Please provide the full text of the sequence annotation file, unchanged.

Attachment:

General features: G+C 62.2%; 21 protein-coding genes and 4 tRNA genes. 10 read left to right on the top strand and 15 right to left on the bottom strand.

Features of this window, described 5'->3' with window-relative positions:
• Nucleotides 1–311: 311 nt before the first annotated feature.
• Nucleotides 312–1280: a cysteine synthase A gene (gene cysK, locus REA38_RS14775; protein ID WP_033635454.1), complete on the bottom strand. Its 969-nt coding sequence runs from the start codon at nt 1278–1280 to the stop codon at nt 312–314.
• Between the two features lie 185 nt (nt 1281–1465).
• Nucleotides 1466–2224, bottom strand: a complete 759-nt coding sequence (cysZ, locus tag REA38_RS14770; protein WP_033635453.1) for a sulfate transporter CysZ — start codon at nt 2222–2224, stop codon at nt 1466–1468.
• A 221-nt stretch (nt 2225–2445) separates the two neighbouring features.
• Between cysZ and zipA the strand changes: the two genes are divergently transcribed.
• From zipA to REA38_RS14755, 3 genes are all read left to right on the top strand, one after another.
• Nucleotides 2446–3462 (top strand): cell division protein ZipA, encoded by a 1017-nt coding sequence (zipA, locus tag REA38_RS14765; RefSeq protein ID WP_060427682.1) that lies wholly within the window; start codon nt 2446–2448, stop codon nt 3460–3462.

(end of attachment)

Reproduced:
General features: G+C 62.2%; 21 protein-coding genes and 4 tRNA genes. 10 read left to right on the top strand and 15 right to left on the bottom strand.

Features of this window, described 5'->3' with window-relative positions:
• Nucleotides 1–311: 311 nt before the first annotated feature.
• Nucleotides 312–1280: a cysteine synthase A gene (gene cysK, locus REA38_RS14775; protein ID WP_033635454.1), complete on the bottom strand. Its 969-nt coding sequence runs from the start codon at nt 1278–1280 to the stop codon at nt 312–314.
• Between the two features lie 185 nt (nt 1281–1465).
• Nucleotides 1466–2224, bottom strand: a complete 759-nt coding sequence (cysZ, locus tag REA38_RS14770; protein WP_033635453.1) for a sulfate transporter CysZ — start codon at nt 2222–2224, stop codon at nt 1466–1468.
• A 221-nt stretch (nt 2225–2445) separates the two neighbouring features.
• Between cysZ and zipA the strand changes: the two genes are divergently transcribed.
• From zipA to REA38_RS14755, 3 genes are all read left to right on the top strand, one after another.
• Nucleotides 2446–3462 (top strand): cell division protein ZipA, encoded by a 1017-nt coding sequence (zipA, locus tag REA38_RS14765; RefSeq protein ID WP_060427682.1) that lies wholly within the window; start codon nt 2446–2448, stop codon nt 3460–3462.